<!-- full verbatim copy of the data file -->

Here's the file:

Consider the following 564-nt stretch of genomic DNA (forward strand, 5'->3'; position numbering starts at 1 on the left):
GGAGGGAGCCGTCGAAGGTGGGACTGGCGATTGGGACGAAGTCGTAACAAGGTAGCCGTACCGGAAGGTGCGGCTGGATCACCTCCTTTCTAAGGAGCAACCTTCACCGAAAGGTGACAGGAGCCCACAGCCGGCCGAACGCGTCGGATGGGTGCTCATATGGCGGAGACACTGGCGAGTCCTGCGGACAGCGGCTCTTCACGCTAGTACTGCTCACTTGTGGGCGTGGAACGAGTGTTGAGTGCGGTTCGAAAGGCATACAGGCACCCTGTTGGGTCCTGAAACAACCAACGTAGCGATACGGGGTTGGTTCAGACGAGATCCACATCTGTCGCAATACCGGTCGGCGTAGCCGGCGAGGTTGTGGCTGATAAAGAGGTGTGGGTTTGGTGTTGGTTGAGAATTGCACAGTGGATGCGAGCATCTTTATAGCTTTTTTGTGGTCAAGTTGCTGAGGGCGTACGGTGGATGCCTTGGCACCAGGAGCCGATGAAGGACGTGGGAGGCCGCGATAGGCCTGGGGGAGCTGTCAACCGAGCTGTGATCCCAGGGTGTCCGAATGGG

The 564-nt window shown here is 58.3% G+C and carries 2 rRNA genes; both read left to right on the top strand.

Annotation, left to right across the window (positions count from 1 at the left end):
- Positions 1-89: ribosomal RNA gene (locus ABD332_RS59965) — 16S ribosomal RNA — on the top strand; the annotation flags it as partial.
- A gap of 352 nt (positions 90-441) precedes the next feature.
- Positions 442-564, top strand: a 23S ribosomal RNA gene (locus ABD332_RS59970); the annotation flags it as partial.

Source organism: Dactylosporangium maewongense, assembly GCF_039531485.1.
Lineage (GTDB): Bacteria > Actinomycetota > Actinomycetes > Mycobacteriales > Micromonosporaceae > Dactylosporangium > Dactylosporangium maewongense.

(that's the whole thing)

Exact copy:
Consider the following 564-nt stretch of genomic DNA (forward strand, 5'->3'; position numbering starts at 1 on the left):
GGAGGGAGCCGTCGAAGGTGGGACTGGCGATTGGGACGAAGTCGTAACAAGGTAGCCGTACCGGAAGGTGCGGCTGGATCACCTCCTTTCTAAGGAGCAACCTTCACCGAAAGGTGACAGGAGCCCACAGCCGGCCGAACGCGTCGGATGGGTGCTCATATGGCGGAGACACTGGCGAGTCCTGCGGACAGCGGCTCTTCACGCTAGTACTGCTCACTTGTGGGCGTGGAACGAGTGTTGAGTGCGGTTCGAAAGGCATACAGGCACCCTGTTGGGTCCTGAAACAACCAACGTAGCGATACGGGGTTGGTTCAGACGAGATCCACATCTGTCGCAATACCGGTCGGCGTAGCCGGCGAGGTTGTGGCTGATAAAGAGGTGTGGGTTTGGTGTTGGTTGAGAATTGCACAGTGGATGCGAGCATCTTTATAGCTTTTTTGTGGTCAAGTTGCTGAGGGCGTACGGTGGATGCCTTGGCACCAGGAGCCGATGAAGGACGTGGGAGGCCGCGATAGGCCTGGGGGAGCTGTCAACCGAGCTGTGATCCCAGGGTGTCCGAATGGG

The 564-nt window shown here is 58.3% G+C and carries 2 rRNA genes; both read left to right on the top strand.

Annotation, left to right across the window (positions count from 1 at the left end):
- Positions 1-89: ribosomal RNA gene (locus ABD332_RS59965) — 16S ribosomal RNA — on the top strand; the annotation flags it as partial.
- A gap of 352 nt (positions 90-441) precedes the next feature.
- Positions 442-564, top strand: a 23S ribosomal RNA gene (locus ABD332_RS59970); the annotation flags it as partial.

Source organism: Dactylosporangium maewongense, assembly GCF_039531485.1.
Lineage (GTDB): Bacteria > Actinomycetota > Actinomycetes > Mycobacteriales > Micromonosporaceae > Dactylosporangium > Dactylosporangium maewongense.